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Title: Labelling theory, the police, and juvenile delinquency
Author: Bennett, Trevor Hugh
ISNI:       0000 0001 3460 1304
Awarding Body: University of Kent at Canterbury
Current Institution: University of Kent
Date of Award: 1977
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Labelling theory has not only fired the imagination of innumerable writers on deviance over the last decade or so at various theoretical and philosophic levels, but has inspired an expansion of empirical research directly or indirectly related to its principles. The present thesis is concerned with investigating both these areas of interest as they apply to criminal deviance. During the 1960's labelling theory emerged from the combined contribution of a number' of American publications, the substance of which seemed primarily to be focused on two major concerns. The first of these, referred to in the text as labelling as a 'dependent' variable, considers 'social labelling' as problematic and is directed towards the distribution of deviant/criminal labels. The second area of the approach, referred to as labelling as an 'independent' variable, considers the consequences of social labelling as problematic, and is concerned with the specific effects of labelling, and whether this might lead to deviant/criminal recidivism. Chapter One extracts, dissects, and rebuilds the details of these themes of the labelling theory literature, and attempts to formulate a number of testable propositions which might be used to direct the research to the dual issues of : "who gets labelled?', and the consequences of labelling. From this point the thesis is organised around the problem of how far contemporary research, and my own research, may offer some support or reject these propositions, and, in this operationa1 sense, examine the credibility of the basic assumption of labelling theory. Chapter 2 analyses recent research relating to labelling as a dependent variable and considers the results of both official data and observation studies with respect to the official labelling of adult and juvenile offenders. Chapter Three examines the epidemiology of juvenile crime through self-report investigations as a comparison to the results of Chapter Two, and as an alternative methodological approach to the problem of the social distribution of juvenile offenders. Chapter Four discusses the operation of the Metropolitan Juvenile Bureaux, the location for my own research, and Chapter Five examines the distribution of police disposition decisions for different types of offender processed by the Bureau. Chapter Six considers recent research relating to the consequences of official labelling for offender recidivism, and Chapter Seven compares this result to the Juvenile Bureau research data on multiple offenders. The final chapter, Chapter Eight, reconsiders the status of labelling theory in the light of recent criticism and research results, and questions the validity of various research methodologies for an examination of this kind.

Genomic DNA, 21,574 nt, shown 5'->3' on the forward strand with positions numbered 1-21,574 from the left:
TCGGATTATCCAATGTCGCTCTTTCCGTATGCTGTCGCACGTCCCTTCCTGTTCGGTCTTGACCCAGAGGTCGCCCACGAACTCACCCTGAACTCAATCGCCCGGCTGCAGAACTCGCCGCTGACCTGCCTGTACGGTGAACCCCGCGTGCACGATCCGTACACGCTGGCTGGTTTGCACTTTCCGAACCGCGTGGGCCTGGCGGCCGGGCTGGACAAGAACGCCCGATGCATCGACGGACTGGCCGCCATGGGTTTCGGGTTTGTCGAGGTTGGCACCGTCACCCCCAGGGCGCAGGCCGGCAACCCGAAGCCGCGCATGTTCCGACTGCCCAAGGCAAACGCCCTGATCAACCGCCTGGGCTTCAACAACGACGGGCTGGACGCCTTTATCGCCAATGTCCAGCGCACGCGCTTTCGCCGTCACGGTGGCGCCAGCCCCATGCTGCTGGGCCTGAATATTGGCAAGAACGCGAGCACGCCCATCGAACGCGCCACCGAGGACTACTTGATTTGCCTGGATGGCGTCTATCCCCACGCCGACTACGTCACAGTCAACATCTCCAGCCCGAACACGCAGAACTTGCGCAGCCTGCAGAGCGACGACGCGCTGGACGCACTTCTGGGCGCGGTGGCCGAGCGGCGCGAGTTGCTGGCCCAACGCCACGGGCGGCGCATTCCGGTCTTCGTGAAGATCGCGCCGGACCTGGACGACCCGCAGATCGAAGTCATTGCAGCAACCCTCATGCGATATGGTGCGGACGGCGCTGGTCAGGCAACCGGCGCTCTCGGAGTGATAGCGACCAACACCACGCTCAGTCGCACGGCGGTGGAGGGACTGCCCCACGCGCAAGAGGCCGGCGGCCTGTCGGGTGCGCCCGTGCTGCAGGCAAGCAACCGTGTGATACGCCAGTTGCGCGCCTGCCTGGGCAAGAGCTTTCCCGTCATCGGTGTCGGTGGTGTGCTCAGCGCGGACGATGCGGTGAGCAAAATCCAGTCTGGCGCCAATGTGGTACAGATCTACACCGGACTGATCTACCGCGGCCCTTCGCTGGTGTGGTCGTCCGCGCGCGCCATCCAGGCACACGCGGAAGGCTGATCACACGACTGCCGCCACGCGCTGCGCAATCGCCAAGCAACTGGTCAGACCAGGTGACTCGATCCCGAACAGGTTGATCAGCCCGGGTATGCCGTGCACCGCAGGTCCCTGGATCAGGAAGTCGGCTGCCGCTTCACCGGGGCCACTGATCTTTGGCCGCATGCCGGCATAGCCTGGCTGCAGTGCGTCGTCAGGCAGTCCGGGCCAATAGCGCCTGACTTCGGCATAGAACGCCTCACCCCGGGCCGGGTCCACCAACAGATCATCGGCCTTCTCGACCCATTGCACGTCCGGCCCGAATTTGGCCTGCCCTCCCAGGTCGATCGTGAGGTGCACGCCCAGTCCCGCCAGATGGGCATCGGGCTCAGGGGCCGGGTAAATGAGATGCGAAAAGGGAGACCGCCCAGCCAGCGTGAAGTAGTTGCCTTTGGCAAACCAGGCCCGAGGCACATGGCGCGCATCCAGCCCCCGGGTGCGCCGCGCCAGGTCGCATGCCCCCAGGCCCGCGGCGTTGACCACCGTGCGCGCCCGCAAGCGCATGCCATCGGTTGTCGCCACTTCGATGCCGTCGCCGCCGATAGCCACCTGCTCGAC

Supervisor: Not available Sponsor: Not available
Qualification Name: Thesis (Ph.D.) Qualification Level: Doctoral
Keywords: HV9069 Juvenile delinquency ; KD England and Wales